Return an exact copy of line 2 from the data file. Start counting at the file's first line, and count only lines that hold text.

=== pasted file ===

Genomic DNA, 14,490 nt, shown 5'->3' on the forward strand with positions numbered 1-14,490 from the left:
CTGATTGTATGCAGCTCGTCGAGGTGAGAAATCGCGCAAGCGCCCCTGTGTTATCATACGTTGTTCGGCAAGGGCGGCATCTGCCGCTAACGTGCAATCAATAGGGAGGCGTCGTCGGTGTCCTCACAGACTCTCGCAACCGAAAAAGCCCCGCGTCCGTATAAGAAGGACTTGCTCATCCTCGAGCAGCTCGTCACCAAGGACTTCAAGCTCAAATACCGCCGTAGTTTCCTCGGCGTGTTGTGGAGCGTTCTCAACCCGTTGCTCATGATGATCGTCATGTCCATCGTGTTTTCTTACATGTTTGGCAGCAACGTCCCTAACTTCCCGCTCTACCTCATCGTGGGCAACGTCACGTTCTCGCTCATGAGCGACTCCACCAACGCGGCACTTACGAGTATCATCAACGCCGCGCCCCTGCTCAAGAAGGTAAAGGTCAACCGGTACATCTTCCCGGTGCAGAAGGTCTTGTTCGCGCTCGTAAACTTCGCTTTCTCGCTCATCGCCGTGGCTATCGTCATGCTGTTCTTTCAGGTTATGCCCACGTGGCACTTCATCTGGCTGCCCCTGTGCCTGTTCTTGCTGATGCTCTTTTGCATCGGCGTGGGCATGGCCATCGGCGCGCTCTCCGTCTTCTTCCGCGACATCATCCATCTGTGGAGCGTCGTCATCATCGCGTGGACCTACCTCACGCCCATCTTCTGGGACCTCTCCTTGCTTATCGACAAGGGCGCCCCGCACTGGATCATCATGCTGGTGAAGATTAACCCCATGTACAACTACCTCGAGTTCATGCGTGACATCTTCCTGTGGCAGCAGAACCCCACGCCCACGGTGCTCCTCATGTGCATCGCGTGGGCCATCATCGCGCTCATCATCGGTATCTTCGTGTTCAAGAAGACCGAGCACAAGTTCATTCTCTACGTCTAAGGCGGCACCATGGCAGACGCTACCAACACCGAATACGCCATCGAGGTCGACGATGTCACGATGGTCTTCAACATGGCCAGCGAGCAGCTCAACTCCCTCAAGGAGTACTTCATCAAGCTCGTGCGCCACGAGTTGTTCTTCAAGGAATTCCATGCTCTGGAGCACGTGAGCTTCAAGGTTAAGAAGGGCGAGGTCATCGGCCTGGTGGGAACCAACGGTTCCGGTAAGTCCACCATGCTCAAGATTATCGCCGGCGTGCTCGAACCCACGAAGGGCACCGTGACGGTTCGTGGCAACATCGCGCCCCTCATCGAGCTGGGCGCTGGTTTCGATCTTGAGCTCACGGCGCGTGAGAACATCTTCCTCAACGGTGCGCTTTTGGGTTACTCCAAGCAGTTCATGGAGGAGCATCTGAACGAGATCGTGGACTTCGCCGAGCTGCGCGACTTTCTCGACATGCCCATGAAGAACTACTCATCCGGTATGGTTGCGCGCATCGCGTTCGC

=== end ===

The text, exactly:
CTGATTGTATGCAGCTCGTCGAGGTGAGAAATCGCGCAAGCGCCCCTGTGTTATCATACGTTGTTCGGCAAGGGCGGCATCTGCCGCTAACGTGCAATCAATAGGGAGGCGTCGTCGGTGTCCTCACAGACTCTCGCAACCGAAAAAGCCCCGCGTCCGTATAAGAAGGACTTGCTCATCCTCGAGCAGCTCGTCACCAAGGACTTCAAGCTCAAATACCGCCGTAGTTTCCTCGGCGTGTTGTGGAGCGTTCTCAACCCGTTGCTCATGATGATCGTCATGTCCATCGTGTTTTCTTACATGTTTGGCAGCAACGTCCCTAACTTCCCGCTCTACCTCATCGTGGGCAACGTCACGTTCTCGCTCATGAGCGACTCCACCAACGCGGCACTTACGAGTATCATCAACGCCGCGCCCCTGCTCAAGAAGGTAAAGGTCAACCGGTACATCTTCCCGGTGCAGAAGGTCTTGTTCGCGCTCGTAAACTTCGCTTTCTCGCTCATCGCCGTGGCTATCGTCATGCTGTTCTTTCAGGTTATGCCCACGTGGCACTTCATCTGGCTGCCCCTGTGCCTGTTCTTGCTGATGCTCTTTTGCATCGGCGTGGGCATGGCCATCGGCGCGCTCTCCGTCTTCTTCCGCGACATCATCCATCTGTGGAGCGTCGTCATCATCGCGTGGACCTACCTCACGCCCATCTTCTGGGACCTCTCCTTGCTTATCGACAAGGGCGCCCCGCACTGGATCATCATGCTGGTGAAGATTAACCCCATGTACAACTACCTCGAGTTCATGCGTGACATCTTCCTGTGGCAGCAGAACCCCACGCCCACGGTGCTCCTCATGTGCATCGCGTGGGCCATCATCGCGCTCATCATCGGTATCTTCGTGTTCAAGAAGACCGAGCACAAGTTCATTCTCTACGTCTAAGGCGGCACCATGGCAGACGCTACCAACACCGAATACGCCATCGAGGTCGACGATGTCACGATGGTCTTCAACATGGCCAGCGAGCAGCTCAACTCCCTCAAGGAGTACTTCATCAAGCTCGTGCGCCACGAGTTGTTCTTCAAGGAATTCCATGCTCTGGAGCACGTGAGCTTCAAGGTTAAGAAGGGCGAGGTCATCGGCCTGGTGGGAACCAACGGTTCCGGTAAGTCCACCATGCTCAAGATTATCGCCGGCGTGCTCGAACCCACGAAGGGCACCGTGACGGTTCGTGGCAACATCGCGCCCCTCATCGAGCTGGGCGCTGGTTTCGATCTTGAGCTCACGGCGCGTGAGAACATCTTCCTCAACGGTGCGCTTTTGGGTTACTCCAAGCAGTTCATGGAGGAGCATCTGAACGAGATCGTGGACTTCGCCGAGCTGCGCGACTTTCTCGACATGCCCATGAAGAACTACTCATCCGGTATGGTTGCGCGCATCGCGTTCGC